It was said at the time there was no more generous and intriguing dinner host than Thomas Jefferson. John F. Kennedy was once hosting Nobel Laureates from the Western Hemisphere for dinner at the White House. He said, “I think this is the most extraordinary collection of talent, of human knowledge, that has ever been gathered at the White House — with the possible exception of when Thomas Jefferson dined alone.”
However, for Jefferson, it was a luxury to dine alone. People would travel from great lengths to meet with Jefferson, who would never turn anyone away. He would always engage with his dinner guests and entertain, sometimes even performing on his violin. Some around him worried that he was being taken advantage of, as his generosity came at an ever-burdening financial cost.
Jefferson’s home in Virginia became a pilgrimage not only for intrigued countrymen but Presidents as well. The Reverend Peter Fossett recalled growing up as a slave boy at Monticello and rubbing shoulders with famous people such as General Lafayette and other luminaries that sought an audience with Jefferson.
“At Monticello we always had the house full of company. Not only did Jefferson’s own countrymen visit him, but people from all parts of Europe came to see his wonderful home. On the first floor was Mr. Jefferson’s study, called the “green room.” Here such men as Madison, Monroe and others were wont to discuss the problems of the day. I was too young to know much about these great men, but I remember them and being in the same house with them…”
President Barack Obama and President François Hollande of France tour Monticello, February 2014 (source link)
Former Monticello slave Isaac Granger Jefferson described how there were times where tables were set for up to thirty-two guests.
“He never would have less than eight covers at dinner—if nobody at table but himself: had from eight to thirty two covers for dinner: plenty of wine, best old Antigua rum & cider: very fond of wine & water. Isaac never heard of his being disguised in drink.”
Isaac also told how Jefferson would at times play for guests on the violin after dinner but “never danced nor played cards.”
Marine Guard at the White House, possibly 1801 (source link)
It wasn’t until Jefferson was elected President that his name and fame became ubiquitous, which only increased the interest to dine with such a great man. Monticello overseer Captain Edmund Bacon noticed how people of all kinds were flocking to dine with him when Jefferson became President, and how he indulged them in conversation sometimes for hours upon end.
“I visited Mr. Jefferson at Washington three times while he was President…. Mr. Jefferson often told me that the office of Vice-President was far preferable to that of President. He was perfectly tired out with company. He had a very long dining-room, and his table was chock-full every one of the sixteen days I was there. There were Congressmen, foreigners, and all sorts of people to dine with him. He dined at four o’clock, and they generally sat and talked until night. It used to worry me to sit so long, and I finally quit when I got through eating, and went off and left them.”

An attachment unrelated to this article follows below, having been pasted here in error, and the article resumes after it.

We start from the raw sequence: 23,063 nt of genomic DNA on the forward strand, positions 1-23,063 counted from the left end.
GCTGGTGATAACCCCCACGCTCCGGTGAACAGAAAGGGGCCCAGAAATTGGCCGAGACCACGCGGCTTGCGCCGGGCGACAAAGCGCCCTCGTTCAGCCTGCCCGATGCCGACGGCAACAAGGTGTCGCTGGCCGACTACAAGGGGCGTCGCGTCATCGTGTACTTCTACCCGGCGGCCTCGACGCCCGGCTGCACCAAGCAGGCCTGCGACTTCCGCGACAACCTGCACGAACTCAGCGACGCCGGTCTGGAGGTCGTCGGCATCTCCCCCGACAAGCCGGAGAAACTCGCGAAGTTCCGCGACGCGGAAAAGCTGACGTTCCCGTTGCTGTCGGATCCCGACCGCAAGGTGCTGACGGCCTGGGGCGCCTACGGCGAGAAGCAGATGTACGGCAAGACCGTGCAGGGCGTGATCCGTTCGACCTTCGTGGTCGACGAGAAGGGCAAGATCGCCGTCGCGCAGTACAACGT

Bacon went along in the morning to witness the process Jefferson’s staff went through each day to acquire the provisions needed to prepare the dinners. Bacon also noted how the Presidential salary was lacking at the time, so Jefferson has to pay out of his own pocket to accommodate all the guests.
“The first thing in the morning there, was to go to market. There was no market then in Washington. Mr. Jefferson’s steward was a Frenchman named Lamar. He was a very smart man, was well educated, and as much of a gentleman in his appearance as any man. His carriage driver was an Irishman named Dougherty. He would get out the wagon early in the morning, and Lamar would go with him to Georgetown to market. I have all my life been in the habit of getting up about four o’clock in the morning, and I went with them very often. Lamar told me that it often took fifty dollars to pay for what marketing they would use in a day. Mr. Jefferson’s salary did not support him while he was President.”
Fifty dollars in the years 1801-1808 was the equivalent of $1,100 today, which was potentially costing Jefferson the equivalent of over $400,000 a year to feed all the guests that came to see him at the White House. For his eight years in office, this would have cost Jefferson the equivalent of over $3 million. This pattern continued after his second term ended and he returned to Monticello. Bacon was heartbroken that Jefferson was too much of a gentleman to turn them away, and felt some people saw it as an opportunity for a free meal.
“After Mr. Jefferson returned from Washington, he was for years crowded with visitors, and they almost ate him out of house and home. They were there all times of the year; but about the middle of June the travel would commence from the lower part of the State to the Springs, and then there was a perfect throng of visitors…. They pretended to come out of respect and regard to him, but I think that the fact that they saved a tavern bill had a good deal to do with it, with a good many of them.”